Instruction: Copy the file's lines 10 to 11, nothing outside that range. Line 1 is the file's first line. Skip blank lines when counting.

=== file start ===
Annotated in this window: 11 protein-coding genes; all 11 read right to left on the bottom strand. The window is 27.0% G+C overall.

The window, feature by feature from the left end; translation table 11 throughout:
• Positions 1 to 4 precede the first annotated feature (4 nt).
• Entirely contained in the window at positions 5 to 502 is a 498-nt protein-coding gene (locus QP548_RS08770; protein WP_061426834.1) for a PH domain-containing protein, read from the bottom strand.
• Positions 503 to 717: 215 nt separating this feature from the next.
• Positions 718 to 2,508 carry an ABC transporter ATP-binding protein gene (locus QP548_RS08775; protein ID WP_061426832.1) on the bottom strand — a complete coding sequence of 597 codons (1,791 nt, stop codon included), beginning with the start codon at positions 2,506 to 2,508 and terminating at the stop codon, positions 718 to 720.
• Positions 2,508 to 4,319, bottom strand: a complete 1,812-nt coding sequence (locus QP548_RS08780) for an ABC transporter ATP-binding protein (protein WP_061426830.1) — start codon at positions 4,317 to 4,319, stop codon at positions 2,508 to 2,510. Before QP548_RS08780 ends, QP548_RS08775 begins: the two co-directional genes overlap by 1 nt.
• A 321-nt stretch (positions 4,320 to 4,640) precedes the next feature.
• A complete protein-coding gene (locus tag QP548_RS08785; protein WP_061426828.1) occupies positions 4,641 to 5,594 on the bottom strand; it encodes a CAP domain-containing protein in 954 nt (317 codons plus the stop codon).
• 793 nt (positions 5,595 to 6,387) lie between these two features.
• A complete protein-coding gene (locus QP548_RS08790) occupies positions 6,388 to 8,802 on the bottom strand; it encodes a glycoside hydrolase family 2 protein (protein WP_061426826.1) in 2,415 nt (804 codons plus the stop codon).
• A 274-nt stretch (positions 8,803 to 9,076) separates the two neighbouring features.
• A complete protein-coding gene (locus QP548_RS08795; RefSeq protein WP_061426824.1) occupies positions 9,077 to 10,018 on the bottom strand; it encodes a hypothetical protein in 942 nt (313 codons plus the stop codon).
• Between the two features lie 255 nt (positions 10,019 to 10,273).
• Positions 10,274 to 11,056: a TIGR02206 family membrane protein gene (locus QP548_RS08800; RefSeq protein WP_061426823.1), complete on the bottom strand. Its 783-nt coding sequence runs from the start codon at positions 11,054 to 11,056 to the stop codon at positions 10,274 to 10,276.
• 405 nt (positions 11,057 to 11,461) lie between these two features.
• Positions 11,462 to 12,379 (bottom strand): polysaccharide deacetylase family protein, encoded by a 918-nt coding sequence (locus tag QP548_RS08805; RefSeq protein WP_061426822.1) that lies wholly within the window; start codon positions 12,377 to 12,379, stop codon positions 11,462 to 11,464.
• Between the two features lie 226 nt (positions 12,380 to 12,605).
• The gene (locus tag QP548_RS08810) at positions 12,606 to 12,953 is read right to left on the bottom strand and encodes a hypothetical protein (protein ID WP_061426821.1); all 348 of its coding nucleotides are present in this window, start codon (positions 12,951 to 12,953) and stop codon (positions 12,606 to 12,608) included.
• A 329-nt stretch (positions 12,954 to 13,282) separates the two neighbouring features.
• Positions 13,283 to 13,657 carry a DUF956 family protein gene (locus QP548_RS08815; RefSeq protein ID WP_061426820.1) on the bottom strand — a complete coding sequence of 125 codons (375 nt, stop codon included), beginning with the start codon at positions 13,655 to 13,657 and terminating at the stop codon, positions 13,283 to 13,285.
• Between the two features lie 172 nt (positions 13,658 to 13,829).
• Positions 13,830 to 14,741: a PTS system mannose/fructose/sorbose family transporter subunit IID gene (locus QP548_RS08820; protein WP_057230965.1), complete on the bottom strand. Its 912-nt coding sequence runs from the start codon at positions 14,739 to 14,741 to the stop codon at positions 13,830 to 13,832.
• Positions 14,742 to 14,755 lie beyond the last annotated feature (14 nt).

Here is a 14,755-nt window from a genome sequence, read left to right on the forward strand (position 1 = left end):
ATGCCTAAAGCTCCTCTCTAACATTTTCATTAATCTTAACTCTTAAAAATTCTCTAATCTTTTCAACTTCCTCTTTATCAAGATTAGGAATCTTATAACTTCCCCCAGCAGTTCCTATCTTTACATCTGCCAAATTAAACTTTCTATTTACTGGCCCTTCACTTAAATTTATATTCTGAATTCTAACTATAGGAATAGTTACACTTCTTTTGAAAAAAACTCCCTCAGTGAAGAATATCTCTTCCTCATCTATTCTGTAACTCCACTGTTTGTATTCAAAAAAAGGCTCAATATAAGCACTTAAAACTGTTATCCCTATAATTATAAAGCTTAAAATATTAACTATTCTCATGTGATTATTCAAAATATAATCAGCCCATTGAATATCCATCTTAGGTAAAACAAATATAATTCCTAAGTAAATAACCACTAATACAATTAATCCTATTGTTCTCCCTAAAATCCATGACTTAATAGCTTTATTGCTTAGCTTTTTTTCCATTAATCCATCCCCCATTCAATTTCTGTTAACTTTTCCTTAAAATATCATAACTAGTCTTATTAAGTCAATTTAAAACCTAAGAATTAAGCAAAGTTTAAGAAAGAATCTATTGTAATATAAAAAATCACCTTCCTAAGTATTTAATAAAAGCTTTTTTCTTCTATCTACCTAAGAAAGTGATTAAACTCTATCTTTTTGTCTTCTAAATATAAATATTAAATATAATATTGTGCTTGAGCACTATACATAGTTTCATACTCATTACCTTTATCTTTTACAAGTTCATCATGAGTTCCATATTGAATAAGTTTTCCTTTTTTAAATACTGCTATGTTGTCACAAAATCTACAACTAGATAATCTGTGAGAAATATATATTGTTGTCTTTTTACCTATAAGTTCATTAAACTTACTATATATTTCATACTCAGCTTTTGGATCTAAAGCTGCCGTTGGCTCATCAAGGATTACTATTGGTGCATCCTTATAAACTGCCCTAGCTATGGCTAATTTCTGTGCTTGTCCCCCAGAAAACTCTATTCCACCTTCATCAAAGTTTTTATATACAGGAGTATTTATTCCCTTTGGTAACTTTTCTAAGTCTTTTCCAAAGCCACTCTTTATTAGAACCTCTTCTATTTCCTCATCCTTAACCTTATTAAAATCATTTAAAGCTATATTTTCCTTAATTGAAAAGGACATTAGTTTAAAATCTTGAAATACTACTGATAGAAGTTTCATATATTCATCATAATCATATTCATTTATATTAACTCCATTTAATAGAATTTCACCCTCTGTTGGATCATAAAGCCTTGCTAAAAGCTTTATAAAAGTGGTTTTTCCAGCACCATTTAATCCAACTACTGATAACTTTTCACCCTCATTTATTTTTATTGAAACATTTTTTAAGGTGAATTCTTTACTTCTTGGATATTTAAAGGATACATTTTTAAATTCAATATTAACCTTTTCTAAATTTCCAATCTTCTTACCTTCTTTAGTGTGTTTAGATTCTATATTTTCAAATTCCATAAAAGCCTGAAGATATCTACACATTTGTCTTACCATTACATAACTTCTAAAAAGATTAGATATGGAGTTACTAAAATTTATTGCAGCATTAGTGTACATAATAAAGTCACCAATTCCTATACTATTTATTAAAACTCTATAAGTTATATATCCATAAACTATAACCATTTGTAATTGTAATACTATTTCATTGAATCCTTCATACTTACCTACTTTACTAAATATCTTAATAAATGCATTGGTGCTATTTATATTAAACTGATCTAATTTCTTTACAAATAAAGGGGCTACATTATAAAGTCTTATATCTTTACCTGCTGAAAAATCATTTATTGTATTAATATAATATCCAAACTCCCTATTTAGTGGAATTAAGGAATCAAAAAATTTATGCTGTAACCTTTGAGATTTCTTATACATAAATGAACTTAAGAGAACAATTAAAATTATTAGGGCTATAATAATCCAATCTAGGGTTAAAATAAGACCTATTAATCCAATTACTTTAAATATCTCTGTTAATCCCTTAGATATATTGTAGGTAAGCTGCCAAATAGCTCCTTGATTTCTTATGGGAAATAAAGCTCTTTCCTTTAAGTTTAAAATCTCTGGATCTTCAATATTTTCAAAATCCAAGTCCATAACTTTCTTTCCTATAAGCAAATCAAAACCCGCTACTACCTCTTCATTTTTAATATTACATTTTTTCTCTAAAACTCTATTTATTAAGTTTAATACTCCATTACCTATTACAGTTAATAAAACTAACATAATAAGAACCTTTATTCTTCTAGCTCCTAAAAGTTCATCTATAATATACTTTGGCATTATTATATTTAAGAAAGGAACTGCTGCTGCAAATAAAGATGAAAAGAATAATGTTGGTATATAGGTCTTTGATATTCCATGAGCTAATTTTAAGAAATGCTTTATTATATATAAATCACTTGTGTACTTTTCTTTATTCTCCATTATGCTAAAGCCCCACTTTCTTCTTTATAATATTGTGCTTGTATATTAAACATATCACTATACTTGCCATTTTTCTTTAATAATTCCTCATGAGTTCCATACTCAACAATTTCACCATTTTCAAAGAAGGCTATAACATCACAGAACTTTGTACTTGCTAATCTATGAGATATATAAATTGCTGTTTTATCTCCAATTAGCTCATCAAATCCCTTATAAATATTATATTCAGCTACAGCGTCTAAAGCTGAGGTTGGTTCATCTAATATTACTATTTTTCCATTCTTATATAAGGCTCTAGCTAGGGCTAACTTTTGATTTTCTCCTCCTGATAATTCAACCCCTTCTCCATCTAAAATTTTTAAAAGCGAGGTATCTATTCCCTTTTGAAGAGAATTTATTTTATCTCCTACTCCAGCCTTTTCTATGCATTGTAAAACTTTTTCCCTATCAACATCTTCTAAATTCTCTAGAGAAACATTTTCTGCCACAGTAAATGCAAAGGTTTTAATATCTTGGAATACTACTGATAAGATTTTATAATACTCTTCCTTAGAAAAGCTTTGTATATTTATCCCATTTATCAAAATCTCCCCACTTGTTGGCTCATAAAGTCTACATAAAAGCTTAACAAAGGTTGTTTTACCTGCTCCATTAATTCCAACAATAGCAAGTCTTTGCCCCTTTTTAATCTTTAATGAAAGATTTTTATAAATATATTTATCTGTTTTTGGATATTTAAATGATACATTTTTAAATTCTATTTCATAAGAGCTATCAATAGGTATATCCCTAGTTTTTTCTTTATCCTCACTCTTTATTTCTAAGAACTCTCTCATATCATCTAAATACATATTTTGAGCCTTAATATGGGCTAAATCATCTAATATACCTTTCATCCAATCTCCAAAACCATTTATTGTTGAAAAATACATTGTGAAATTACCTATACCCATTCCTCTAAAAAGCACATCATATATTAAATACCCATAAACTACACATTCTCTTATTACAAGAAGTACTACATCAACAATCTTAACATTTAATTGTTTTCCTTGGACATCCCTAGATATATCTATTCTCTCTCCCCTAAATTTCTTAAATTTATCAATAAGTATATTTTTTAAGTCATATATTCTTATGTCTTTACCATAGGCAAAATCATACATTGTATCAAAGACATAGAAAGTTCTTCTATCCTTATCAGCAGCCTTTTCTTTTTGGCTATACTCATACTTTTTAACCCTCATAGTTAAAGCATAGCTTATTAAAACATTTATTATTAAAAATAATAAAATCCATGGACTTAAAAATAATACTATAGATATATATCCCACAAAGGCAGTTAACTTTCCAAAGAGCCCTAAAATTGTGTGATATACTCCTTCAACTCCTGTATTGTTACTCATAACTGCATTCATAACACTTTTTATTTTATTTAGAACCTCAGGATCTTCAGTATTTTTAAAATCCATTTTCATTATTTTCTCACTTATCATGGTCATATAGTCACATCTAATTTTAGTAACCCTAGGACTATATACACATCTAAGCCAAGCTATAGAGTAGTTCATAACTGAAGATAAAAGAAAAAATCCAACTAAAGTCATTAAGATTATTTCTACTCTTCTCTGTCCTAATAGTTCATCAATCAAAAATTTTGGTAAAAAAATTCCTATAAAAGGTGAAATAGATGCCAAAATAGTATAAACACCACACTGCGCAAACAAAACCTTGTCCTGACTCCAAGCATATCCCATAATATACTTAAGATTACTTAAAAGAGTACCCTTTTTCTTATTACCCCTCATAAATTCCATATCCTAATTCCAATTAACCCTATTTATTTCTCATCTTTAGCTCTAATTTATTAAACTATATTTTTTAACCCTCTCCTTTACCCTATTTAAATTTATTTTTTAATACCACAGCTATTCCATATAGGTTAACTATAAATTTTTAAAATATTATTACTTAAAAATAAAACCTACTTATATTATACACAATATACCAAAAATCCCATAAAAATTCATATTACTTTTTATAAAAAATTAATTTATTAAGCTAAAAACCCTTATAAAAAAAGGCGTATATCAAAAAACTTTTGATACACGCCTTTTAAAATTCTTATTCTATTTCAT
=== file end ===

• 793 nt (positions 5,595 to 6,387) lie between these two features.
• A complete protein-coding gene (locus QP548_RS08790) occupies positions 6,388 to 8,802 on the bottom strand; it encodes a glycoside hydrolase family 2 protein (protein WP_061426826.1) in 2,415 nt (804 codons plus the stop codon).